We loved our stay in Kyoto so much. It was a lovely place to visit, and I’m already dreaming of a return trip – we were so tired that we didn’t have time to see all the temples we’d wanted to, so we could comfortably go back and hit all different places. Osaka was kind of the opposite…it turned out that there wasn’t actually that much that we wanted to do there, and we’d planned too many days there. On the plus side, though, the vegan food situation was great!
Paprika was a fun place – all vegan, with a Japanese/western menu, and extremely busy! The only remaining seats when we arrived were out on the veranda, which turned out to be a pleasant place to sit and listen to the rain while eating.
Dr HH took a leaf out of my book and ordered the karaage donburi. Karaage is the juicy, tender deep fried chicken that I was already hooked on. Donburi apparently means that it comes with rice and salad (not pictured, you know what rice looks like). He was very pleased with it.
I was also very pleased with my dishes: deep fried oysters and French fries. Let’s first of all acknowledge that these are in no way French fries. That was a good thing though – in general we found the chips in Japan quite pale, and the wedges much better. These were no exception, and they were really beautifully seasoned with lots of herbs.
The deep fried oysters were in fact mushrooms in crispy batter, and they were insanely good. I’ve never had oysters so I cannot comment on how oyster-like they were, but as deep-fried mushrooms go, they were top notch! A good taste of the sea was created with the dill as well (though a little dill goes a long way, as far as I’m concerned).
With food this good, how could we resist dessert?! Dr HH ordered the baked cheesecake, and found it delightfully creamy but with an almost non-existent base. How devastating! Still, he said it was worth ordering because vegan baked cheesecake is quite the rarity in our experience.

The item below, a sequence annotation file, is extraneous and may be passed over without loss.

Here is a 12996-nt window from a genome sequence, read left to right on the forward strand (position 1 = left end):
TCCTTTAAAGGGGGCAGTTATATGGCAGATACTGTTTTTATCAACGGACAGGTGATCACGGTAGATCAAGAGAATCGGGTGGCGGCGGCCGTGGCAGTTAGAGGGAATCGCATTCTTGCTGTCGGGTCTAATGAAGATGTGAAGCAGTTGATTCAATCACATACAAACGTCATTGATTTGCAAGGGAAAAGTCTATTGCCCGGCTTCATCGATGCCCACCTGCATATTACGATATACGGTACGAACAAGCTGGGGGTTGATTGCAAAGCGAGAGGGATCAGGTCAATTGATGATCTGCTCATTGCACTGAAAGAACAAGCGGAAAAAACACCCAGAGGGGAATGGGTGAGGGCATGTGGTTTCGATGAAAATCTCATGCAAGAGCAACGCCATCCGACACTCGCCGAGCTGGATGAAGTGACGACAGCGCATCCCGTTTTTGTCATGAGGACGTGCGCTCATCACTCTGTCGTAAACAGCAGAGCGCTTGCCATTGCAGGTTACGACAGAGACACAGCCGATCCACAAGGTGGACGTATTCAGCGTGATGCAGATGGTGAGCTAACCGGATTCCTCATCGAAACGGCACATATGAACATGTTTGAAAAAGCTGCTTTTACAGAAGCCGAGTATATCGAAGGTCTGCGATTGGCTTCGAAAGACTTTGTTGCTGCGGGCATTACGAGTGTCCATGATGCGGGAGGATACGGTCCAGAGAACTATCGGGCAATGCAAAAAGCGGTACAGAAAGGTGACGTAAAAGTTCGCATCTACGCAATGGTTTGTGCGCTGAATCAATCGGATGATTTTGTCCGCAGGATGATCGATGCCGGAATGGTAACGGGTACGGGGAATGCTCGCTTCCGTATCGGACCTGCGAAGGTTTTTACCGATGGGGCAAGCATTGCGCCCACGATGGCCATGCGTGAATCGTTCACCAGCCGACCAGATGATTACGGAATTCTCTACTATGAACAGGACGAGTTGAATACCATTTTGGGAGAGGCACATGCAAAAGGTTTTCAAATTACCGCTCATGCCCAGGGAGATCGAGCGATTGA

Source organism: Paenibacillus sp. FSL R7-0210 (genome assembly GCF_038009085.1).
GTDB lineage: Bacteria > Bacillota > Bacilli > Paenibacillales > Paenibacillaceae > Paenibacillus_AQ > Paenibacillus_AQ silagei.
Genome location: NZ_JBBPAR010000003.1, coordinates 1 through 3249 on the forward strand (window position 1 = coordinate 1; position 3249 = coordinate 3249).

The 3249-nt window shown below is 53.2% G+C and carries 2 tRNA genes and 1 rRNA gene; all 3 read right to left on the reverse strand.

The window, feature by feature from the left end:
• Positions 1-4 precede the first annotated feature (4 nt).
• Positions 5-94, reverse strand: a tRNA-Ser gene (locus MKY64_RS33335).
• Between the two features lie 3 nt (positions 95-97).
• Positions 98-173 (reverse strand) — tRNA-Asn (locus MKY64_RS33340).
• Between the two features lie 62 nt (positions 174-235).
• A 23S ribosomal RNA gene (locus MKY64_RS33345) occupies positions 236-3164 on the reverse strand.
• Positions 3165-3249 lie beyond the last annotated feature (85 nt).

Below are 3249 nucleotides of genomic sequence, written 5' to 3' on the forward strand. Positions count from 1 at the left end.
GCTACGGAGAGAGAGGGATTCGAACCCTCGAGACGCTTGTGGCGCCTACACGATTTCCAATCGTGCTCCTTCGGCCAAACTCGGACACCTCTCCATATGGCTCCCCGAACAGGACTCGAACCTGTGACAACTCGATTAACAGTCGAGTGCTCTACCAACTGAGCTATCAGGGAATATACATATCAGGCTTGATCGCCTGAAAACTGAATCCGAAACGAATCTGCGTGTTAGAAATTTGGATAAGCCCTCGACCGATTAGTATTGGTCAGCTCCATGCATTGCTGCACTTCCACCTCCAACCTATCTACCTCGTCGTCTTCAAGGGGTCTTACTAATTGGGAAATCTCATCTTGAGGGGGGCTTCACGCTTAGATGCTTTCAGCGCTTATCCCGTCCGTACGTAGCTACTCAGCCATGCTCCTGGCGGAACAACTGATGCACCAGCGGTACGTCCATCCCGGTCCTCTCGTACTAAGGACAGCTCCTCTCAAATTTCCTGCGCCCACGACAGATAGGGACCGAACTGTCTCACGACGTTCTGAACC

I played it safe (again! Will I never learn?!) with the brownie. It was supremely chocolatey, but really not a brownie. You can see in the picture that it looks dry rather than gooey. At least it tasted great, and overall we had a real feast and a lovely experience.
As a downside, I must point out that they proudly announce on their menu that their food contains “no chemicals”…which is quite the claim. As a scientist, Dr HH is constantly infuriated by nonsense like this. I thought he was going to have a heart attack once when we saw lemon listed as alkaline in some hippy, wellness establishment. He held it together a bit better this time, thankfully.
Does bad science put you off eateries, or can you let it go?
Lots of the vegan restaurants we’ve seen in Iwate/Miyagi are macrobiotic and when you start reading into that it can get a bit odd, but the food is still delicious!
We saw so many macrobiotic places on Happy Cow, but I’m not sure we went to any…I’m sure the food is good but it’s probably not worth getting Dr HH all riled up!
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That cheesecake is incredibly beautiful! What a disappointment about the base… although I don’t care for crust or cheesecake bases personally, so I bet I’d enjoy that one.
The alkaline lemon comment made me cringe. Yikes!
I stopped going to a health food store because they were posting so much bogus health stuff on their social media outlets. Which is a shame because the owners are nice, and vegan (they were one of the first violife vendors in New Jersey) I do have to say I find psuedo sciencey stuff fascinating, I love learning about the history, and how we keep being dupped by the same stuff over and over again. (or swing the total opposite direction) I just finished up Hippie Food, which was SOOO INTERESTING! Though I found the chapter on macobiotics a little scary, and that people actually DIED on just eating brown rice! Yikes! But better you steer clear of those restaurants, Dr. HH doesn’t need to find out how Yin his favorite foods are (or was it yang he would have to avoid?)
I’ve added that book to my reading list, it sounds really interesting!
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